Fen Rivers Way Walk, Part 1

We skipped Thanksgiving this year in favor of another walking holiday. We didn’t have much time, because the semester is not yet over (*cries*) but we were able to put together a week and go to England. Given it was late November and therefore likely to be cold, rainy, and dark, we looked for a path that would be doable under a variety of conditions. We settled on the Fen Rivers Way, which runs from Cambridge to King’s Lynn along the Cam and Great Ouse rivers.

We’ve spent quite a bit of time in Cambridge (TheH has lived in or near there for stretches of time since he was a teenager), and we’ve visited Ely and its magnificent cathedral, as well as surrounding villages. And we’ve even walked part of the river path from Cambridge. But we’d never been to King’s Lynn or that corner of Norfolk. It is very flat, but the Fens are beautiful in their own way. Efforts to drain the Fens and make them agriculturally productive began in the 17th century and there are some impressive feats of engineering. In addition, people live in narrowboats along the rivers, so you have that culture as well. It can be very windy, but that part of southeast England gets less rain than a lot of the country, so we decided to chance it.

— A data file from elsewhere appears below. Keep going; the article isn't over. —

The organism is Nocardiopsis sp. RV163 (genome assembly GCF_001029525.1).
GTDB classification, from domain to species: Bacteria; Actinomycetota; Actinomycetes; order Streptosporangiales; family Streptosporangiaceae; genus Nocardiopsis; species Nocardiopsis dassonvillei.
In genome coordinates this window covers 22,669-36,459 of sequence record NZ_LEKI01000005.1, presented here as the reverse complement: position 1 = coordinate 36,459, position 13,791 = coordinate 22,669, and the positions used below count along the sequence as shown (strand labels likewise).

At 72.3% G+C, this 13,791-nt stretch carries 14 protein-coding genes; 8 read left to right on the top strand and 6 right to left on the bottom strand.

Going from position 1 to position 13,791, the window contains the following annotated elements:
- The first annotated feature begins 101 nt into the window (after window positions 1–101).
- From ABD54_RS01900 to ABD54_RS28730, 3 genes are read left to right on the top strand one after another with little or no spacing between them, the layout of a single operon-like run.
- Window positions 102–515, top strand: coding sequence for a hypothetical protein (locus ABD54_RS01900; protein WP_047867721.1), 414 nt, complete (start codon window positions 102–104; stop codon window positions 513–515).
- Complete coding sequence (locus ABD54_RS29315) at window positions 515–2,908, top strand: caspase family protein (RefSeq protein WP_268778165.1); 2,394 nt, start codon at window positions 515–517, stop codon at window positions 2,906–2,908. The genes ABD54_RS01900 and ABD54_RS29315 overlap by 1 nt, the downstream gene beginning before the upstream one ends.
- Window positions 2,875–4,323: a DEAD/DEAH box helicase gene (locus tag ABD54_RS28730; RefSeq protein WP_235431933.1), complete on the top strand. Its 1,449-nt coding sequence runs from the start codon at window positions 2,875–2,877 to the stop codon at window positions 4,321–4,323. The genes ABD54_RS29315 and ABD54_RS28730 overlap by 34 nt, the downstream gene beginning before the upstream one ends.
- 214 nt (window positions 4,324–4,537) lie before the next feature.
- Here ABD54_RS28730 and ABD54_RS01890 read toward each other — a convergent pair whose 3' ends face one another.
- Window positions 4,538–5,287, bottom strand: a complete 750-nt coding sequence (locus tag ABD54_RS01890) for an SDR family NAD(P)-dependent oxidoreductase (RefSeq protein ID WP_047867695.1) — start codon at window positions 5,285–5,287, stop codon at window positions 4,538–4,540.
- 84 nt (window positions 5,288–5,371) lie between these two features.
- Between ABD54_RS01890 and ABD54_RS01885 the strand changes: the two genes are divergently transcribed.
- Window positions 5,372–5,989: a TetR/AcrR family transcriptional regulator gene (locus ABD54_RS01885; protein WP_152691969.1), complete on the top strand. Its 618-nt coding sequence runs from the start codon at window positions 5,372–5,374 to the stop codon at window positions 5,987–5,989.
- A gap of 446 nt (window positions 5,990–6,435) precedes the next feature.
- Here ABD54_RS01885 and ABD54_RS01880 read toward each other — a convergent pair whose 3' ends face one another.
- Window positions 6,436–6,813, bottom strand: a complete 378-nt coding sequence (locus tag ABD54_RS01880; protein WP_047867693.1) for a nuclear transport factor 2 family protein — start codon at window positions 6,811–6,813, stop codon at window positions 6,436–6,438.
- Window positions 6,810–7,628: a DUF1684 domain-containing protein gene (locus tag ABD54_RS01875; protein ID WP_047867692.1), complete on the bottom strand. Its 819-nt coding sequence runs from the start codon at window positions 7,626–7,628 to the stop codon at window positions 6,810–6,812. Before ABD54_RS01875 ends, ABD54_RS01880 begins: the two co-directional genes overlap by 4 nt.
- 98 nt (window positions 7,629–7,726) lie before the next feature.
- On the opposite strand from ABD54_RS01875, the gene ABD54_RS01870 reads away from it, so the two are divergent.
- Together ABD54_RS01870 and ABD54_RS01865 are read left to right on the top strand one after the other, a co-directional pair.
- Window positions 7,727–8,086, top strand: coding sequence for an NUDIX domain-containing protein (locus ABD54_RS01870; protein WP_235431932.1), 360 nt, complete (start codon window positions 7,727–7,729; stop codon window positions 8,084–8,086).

The path itself is 48-50 miles, and we allotted three days. These would be longer days mileage-wise than we averaged in Wales, but with no elevation and slightly lighter packs, we thought we could manage it. The main constraint was going to be the light: there would only be about 7 1/2 hours of sun a day at this time of year, and sunset would come by 4pm. The temperature was forecast to be in the 40s, with low 50s a couple of days, and the rain was supposed to be intermittent and rarely heavy (unlike the Midlands and the North, where there had been significant rain and flooding the week before).

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